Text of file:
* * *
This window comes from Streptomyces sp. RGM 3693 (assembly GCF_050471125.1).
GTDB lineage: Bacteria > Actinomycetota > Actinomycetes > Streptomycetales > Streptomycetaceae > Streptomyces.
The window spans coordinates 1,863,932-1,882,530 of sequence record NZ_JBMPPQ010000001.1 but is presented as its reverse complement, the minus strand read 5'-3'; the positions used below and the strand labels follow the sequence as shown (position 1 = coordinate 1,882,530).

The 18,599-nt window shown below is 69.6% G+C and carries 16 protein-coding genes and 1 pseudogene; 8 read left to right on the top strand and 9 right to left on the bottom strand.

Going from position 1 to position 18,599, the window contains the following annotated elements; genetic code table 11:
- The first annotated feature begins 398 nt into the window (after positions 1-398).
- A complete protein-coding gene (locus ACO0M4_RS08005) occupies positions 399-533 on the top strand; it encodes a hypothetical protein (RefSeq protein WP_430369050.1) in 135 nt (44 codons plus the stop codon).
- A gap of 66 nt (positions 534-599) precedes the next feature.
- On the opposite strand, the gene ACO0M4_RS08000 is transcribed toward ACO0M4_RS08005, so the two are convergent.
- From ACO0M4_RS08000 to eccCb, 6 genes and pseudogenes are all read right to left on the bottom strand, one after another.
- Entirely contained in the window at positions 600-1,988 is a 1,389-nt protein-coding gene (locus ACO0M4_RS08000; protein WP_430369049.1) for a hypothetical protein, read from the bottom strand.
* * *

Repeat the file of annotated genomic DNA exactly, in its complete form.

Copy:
This window comes from Streptomyces sp. RGM 3693 (assembly GCF_050471125.1).
GTDB lineage: Bacteria > Actinomycetota > Actinomycetes > Streptomycetales > Streptomycetaceae > Streptomyces.
The window spans coordinates 1,863,932-1,882,530 of sequence record NZ_JBMPPQ010000001.1 but is presented as its reverse complement, the minus strand read 5'-3'; the positions used below and the strand labels follow the sequence as shown (position 1 = coordinate 1,882,530).

The 18,599-nt window shown below is 69.6% G+C and carries 16 protein-coding genes and 1 pseudogene; 8 read left to right on the top strand and 9 right to left on the bottom strand.

Going from position 1 to position 18,599, the window contains the following annotated elements; genetic code table 11:
- The first annotated feature begins 398 nt into the window (after positions 1-398).
- A complete protein-coding gene (locus ACO0M4_RS08005) occupies positions 399-533 on the top strand; it encodes a hypothetical protein (RefSeq protein WP_430369050.1) in 135 nt (44 codons plus the stop codon).
- A gap of 66 nt (positions 534-599) precedes the next feature.
- On the opposite strand, the gene ACO0M4_RS08000 is transcribed toward ACO0M4_RS08005, so the two are convergent.
- From ACO0M4_RS08000 to eccCb, 6 genes and pseudogenes are all read right to left on the bottom strand, one after another.
- Entirely contained in the window at positions 600-1,988 is a 1,389-nt protein-coding gene (locus ACO0M4_RS08000; protein WP_430369049.1) for a hypothetical protein, read from the bottom strand.